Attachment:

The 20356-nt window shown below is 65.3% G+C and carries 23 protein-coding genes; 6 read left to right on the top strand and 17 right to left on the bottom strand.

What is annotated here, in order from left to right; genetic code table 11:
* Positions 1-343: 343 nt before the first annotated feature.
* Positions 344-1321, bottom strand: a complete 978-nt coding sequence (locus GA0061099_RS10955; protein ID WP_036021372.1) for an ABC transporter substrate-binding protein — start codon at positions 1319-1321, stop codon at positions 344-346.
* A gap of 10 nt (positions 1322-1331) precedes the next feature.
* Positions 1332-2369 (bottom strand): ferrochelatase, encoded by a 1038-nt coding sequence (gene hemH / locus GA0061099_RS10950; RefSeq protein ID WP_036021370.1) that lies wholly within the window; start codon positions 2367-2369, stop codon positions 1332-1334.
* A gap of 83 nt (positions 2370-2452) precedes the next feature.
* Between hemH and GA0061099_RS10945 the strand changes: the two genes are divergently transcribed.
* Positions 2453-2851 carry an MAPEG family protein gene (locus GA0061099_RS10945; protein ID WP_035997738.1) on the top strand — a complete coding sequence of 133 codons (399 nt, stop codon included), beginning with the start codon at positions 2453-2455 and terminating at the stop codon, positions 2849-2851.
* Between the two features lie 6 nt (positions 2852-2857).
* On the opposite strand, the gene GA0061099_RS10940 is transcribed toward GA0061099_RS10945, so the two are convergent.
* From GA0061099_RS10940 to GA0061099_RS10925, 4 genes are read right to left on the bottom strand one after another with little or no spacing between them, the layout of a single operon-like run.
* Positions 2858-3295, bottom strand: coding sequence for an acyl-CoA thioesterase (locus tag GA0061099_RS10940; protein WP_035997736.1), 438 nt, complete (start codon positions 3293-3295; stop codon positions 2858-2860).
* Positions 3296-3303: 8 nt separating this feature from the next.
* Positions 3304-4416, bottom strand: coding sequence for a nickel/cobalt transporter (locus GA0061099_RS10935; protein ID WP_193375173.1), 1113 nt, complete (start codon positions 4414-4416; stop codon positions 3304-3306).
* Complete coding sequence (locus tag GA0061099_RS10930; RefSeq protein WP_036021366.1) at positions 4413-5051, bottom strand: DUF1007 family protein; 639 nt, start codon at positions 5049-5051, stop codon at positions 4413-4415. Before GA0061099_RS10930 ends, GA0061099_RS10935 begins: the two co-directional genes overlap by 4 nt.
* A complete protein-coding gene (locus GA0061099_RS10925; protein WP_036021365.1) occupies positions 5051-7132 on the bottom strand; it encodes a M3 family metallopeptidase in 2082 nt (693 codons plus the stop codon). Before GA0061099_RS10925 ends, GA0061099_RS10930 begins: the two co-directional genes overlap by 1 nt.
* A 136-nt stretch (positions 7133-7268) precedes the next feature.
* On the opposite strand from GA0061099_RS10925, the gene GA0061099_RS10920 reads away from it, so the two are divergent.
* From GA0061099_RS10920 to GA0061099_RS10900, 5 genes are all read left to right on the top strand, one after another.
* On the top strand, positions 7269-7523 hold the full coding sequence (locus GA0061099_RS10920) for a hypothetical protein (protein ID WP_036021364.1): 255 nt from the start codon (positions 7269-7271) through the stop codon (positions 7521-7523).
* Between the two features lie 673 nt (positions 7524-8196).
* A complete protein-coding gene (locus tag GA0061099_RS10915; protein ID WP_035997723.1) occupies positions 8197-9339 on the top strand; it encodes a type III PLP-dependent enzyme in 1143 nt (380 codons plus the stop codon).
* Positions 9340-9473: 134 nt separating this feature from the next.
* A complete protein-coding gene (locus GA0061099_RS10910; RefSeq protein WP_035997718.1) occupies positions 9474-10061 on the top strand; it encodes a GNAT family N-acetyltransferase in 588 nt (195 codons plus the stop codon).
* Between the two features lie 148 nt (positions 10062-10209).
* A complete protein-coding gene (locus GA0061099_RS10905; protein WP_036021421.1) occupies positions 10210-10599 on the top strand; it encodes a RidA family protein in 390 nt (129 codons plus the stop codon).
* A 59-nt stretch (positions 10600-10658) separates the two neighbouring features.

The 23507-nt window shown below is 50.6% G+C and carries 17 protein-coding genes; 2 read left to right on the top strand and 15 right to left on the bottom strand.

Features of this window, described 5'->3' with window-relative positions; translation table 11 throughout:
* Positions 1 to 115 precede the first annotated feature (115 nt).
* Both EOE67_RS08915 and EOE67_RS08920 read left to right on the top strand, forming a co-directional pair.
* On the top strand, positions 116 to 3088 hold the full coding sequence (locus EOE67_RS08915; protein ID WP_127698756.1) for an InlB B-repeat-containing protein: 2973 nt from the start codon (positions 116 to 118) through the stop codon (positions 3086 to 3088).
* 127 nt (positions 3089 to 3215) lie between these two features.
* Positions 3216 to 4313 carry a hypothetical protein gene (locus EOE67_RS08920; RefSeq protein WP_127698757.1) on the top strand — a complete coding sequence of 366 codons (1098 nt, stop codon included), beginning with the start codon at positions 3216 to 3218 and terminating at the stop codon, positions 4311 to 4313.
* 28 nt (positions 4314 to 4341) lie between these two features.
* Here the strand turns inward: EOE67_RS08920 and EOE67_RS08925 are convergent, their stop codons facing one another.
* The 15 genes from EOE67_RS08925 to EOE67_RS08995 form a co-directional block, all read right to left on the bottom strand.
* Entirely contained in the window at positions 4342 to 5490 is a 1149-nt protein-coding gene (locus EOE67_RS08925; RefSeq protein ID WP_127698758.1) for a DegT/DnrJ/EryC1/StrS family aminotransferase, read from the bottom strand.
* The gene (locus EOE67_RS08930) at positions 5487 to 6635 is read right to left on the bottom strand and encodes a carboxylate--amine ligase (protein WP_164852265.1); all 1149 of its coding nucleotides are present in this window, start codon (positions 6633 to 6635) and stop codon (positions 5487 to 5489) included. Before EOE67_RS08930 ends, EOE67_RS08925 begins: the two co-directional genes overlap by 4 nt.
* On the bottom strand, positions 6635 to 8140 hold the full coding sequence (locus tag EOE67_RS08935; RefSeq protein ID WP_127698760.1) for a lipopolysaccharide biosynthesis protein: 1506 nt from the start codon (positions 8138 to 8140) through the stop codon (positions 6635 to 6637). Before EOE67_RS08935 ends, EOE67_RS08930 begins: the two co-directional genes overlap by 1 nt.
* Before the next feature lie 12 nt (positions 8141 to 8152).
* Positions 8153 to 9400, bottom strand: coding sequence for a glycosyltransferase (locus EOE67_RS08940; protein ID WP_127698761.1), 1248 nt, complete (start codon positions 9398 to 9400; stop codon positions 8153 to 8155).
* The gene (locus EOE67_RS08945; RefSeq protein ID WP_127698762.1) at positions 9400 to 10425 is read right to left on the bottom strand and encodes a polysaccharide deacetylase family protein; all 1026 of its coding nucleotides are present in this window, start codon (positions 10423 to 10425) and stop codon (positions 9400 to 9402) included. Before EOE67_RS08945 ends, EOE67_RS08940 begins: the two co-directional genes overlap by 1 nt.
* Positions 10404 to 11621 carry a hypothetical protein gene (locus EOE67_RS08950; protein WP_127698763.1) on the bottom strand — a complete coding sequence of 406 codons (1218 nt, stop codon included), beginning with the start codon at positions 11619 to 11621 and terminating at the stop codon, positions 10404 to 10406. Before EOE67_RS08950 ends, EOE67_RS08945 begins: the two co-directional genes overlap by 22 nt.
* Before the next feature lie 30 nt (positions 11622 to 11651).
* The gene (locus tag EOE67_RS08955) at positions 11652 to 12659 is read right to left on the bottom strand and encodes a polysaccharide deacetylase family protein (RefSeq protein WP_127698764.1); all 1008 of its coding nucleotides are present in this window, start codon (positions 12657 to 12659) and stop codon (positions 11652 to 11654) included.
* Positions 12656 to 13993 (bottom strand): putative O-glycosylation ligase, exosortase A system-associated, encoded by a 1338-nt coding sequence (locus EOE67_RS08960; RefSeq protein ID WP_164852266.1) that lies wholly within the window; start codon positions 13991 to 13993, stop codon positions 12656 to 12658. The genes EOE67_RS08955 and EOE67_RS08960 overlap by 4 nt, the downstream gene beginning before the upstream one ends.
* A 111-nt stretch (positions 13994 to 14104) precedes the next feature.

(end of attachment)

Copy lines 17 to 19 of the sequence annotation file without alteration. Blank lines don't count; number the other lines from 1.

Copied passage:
* A complete protein-coding gene (locus GA0061099_RS10925; protein WP_036021365.1) occupies positions 5051-7132 on the bottom strand; it encodes a M3 family metallopeptidase in 2082 nt (693 codons plus the stop codon). Before GA0061099_RS10925 ends, GA0061099_RS10930 begins: the two co-directional genes overlap by 1 nt.
* A 136-nt stretch (positions 7133-7268) precedes the next feature.
* On the opposite strand from GA0061099_RS10925, the gene GA0061099_RS10920 reads away from it, so the two are divergent.